Caesarean device that could spare thousands of babies from injury when surgeons cut through the mother's womb
00:23 GMT, 28 August 2012
Scarred: Jack McManus, here with his mum Joanna and dad Kelvin, suffered a long scar on this head as a result of a caesarean delivery
A new device could prevent more than 3,500 babies a year from suffering wounds when they are born by caesarean section.
Around 2 per cent of the infants delivered by caesarean in England and Wales are injured, usually when surgeons cut through the wall of the mother’s womb with a scalpel to get the baby out.
Some of the cuts, most commonly found on newborns’ heads or faces, cause permanent scarring. Even small nicks can put babies at risk of infections from superbugs such as MRSA.
The new tool, invented in the US to prevent such wounds, is due to go on sale in Britain next year.
To protect infants’ skin, the device – called a C-safe – has a blunt, up-turned beak. This is used to puncture a hole in the elastic womb wall.
It also has a much smaller concealed blade – which is protected by the tip.
This is used to cut an opening through the wall so the baby can be lifted out.
The device is used on the womb wall instead of a scalpel, but a scalpel is still needed to cut through the mother’s abdomen. Babies born by emergency C-sections are more at risk from cuts than those born by planned caesareans.
This is because when a woman has been in
labour for a long time, her womb lining becomes very thin. If her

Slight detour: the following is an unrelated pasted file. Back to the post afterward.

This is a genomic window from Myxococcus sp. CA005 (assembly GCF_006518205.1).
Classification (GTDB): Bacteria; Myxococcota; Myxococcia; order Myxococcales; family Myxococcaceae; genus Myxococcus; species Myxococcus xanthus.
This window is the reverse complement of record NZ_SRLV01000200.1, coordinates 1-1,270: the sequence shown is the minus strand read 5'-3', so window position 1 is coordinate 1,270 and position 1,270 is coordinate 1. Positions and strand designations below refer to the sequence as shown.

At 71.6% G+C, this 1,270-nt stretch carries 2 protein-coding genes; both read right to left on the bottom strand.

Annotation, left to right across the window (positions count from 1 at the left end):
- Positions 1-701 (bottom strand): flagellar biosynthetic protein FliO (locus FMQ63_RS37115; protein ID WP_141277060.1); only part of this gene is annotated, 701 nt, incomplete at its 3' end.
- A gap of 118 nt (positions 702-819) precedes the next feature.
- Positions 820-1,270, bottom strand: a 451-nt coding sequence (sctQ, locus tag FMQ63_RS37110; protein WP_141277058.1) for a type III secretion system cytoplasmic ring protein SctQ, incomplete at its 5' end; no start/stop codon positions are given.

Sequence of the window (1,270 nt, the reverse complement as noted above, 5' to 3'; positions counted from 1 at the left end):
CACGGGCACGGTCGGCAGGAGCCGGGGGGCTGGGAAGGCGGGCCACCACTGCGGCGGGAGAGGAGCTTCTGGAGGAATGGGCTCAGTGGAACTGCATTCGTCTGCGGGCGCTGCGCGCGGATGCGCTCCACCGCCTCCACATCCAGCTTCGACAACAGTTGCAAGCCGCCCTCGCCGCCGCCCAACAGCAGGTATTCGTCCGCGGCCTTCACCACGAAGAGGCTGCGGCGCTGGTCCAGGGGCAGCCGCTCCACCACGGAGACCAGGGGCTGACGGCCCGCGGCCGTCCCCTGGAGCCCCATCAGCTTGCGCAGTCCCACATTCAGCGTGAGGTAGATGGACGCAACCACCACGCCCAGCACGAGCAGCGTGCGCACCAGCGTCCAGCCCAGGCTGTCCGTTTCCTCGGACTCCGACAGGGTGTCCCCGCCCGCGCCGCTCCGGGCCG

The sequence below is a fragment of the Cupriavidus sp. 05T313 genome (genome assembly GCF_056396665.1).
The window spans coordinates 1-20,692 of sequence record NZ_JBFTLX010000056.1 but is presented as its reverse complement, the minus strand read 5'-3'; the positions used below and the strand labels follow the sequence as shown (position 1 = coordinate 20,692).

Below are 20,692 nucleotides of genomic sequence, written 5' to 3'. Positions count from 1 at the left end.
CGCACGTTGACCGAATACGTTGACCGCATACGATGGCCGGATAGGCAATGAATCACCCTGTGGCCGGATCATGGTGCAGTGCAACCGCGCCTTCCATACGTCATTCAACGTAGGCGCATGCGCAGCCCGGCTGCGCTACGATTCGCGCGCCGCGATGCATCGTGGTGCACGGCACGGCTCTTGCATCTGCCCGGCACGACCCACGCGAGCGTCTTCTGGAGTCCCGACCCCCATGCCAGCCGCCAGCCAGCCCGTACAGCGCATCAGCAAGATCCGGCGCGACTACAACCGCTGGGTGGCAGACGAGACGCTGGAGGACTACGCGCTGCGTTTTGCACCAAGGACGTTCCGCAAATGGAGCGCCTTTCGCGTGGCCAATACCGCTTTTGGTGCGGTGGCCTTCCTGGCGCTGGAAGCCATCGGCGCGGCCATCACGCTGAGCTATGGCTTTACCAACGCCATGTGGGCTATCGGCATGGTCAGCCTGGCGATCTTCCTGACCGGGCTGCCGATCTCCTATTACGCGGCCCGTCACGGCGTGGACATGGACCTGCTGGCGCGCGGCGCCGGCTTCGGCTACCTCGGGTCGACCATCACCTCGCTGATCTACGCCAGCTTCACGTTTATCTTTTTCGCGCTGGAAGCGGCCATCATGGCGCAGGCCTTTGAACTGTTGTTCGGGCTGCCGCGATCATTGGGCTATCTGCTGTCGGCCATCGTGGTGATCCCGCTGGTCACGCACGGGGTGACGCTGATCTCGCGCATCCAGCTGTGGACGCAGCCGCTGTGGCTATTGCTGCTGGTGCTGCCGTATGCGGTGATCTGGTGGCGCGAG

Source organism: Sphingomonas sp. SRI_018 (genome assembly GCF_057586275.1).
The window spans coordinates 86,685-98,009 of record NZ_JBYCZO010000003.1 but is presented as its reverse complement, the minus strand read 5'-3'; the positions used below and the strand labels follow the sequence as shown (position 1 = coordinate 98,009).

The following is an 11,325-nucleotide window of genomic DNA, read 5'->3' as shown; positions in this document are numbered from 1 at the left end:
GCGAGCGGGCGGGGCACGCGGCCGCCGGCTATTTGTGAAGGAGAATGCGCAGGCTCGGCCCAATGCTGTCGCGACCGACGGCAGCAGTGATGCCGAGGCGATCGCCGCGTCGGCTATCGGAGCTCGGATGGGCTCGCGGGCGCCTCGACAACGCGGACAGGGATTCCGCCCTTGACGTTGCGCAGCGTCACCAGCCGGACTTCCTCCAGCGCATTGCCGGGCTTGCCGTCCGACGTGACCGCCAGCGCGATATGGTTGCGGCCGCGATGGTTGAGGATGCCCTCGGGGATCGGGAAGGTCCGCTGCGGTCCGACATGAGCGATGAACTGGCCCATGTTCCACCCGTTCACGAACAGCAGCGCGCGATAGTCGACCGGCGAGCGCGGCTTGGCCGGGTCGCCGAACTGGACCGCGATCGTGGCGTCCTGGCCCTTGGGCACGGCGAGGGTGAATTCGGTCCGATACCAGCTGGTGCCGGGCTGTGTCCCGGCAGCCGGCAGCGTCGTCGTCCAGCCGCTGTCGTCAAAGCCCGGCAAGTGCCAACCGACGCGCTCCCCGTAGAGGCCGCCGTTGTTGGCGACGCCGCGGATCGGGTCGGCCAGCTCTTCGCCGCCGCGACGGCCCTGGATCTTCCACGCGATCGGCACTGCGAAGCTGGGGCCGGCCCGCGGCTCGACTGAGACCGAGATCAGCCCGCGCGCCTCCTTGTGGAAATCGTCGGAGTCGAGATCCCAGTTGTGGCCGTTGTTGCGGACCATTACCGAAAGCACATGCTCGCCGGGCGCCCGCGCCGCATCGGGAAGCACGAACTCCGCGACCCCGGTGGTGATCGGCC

waters have also broken, there is no cushion to protect the baby when
the incision is made.
Rachel Stone, of Brolex, the Californian company behind the device, said: ‘A regular scalpel is too sharp – it uses too much knife to cut the uterus open when a baby is only a few millimetres below that surface.’
The disposable tool – which costs 22 – has been approved by the US Food and Drug Administration. It was launched in May and is being used in 70 hospitals in the US.
Logical: Consultant Gabrielle Downey, a member of the Royal College of Obstetricians and Gynaecologists says the new device could be particularly helpful for junior doctors
The device is being submitted to UK’s regulatory health body, the Medicines and Healthcare Products Regulatory Agency, and is expected to be available in Europe in 2013.
Almost one in four babies delivered by the NHS in England and Wales – around 176,000 every year – are born by caesarean, three times as many as 30 years ago.
Research has found that far from fading with time, scars that develop from caesarean cuts tend to stretch as children grow.
Consultant Gabrielle Downey, a member of the Royal College of Obstetricians and Gynaecologists, said she ‘could see the logic’ in the device – but awaited the findings on how many injuries it had prevented in the US.
She said that in most cases, cuts are caused by inexperienced surgeons who lean too hard on scalpels – or cut too deeply.
Most experienced doctors know when to start using their fingers instead of a scalpel to open the womb.
But Miss Downey added that the C-Safe may be of use to more junior doctors who don’t know when to stop cutting – and also in births where it’s hard for the surgeon to see what’s happening.